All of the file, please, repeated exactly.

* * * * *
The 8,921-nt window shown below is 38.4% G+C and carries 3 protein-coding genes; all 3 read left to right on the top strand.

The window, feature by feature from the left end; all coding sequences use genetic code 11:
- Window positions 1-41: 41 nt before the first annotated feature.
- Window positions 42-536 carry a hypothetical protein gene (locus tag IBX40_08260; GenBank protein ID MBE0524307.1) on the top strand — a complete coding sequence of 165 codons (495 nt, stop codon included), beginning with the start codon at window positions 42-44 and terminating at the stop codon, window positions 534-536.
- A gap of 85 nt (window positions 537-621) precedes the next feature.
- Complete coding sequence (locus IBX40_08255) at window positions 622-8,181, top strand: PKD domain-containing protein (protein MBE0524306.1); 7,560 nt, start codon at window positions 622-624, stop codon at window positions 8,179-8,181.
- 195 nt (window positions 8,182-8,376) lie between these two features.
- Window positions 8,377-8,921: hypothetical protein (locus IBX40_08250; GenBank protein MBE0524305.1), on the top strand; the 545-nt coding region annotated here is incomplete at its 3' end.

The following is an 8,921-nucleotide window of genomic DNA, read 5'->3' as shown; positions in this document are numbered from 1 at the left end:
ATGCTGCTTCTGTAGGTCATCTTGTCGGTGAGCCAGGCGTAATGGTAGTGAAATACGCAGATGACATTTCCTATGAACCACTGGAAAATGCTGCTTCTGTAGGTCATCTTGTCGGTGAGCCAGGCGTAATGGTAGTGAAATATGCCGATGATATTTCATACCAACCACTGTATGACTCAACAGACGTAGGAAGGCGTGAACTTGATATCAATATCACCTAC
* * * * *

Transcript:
The 8,921-nt window shown below is 38.4% G+C and carries 3 protein-coding genes; all 3 read left to right on the top strand.

The window, feature by feature from the left end; all coding sequences use genetic code 11:
- Window positions 1-41: 41 nt before the first annotated feature.
- Window positions 42-536 carry a hypothetical protein gene (locus tag IBX40_08260; GenBank protein ID MBE0524307.1) on the top strand — a complete coding sequence of 165 codons (495 nt, stop codon included), beginning with the start codon at window positions 42-44 and terminating at the stop codon, window positions 534-536.
- A gap of 85 nt (window positions 537-621) precedes the next feature.
- Complete coding sequence (locus IBX40_08255) at window positions 622-8,181, top strand: PKD domain-containing protein (protein MBE0524306.1); 7,560 nt, start codon at window positions 622-624, stop codon at window positions 8,179-8,181.
- 195 nt (window positions 8,182-8,376) lie between these two features.
- Window positions 8,377-8,921: hypothetical protein (locus IBX40_08250; GenBank protein MBE0524305.1), on the top strand; the 545-nt coding region annotated here is incomplete at its 3' end.

The following is an 8,921-nucleotide window of genomic DNA, read 5'->3' as shown; positions in this document are numbered from 1 at the left end:
ATGCTGCTTCTGTAGGTCATCTTGTCGGTGAGCCAGGCGTAATGGTAGTGAAATACGCAGATGACATTTCCTATGAACCACTGGAAAATGCTGCTTCTGTAGGTCATCTTGTCGGTGAGCCAGGCGTAATGGTAGTGAAATATGCCGATGATATTTCATACCAACCACTGTATGACTCAACAGACGTAGGAAGGCGTGAACTTGATATCAATATCACCTAC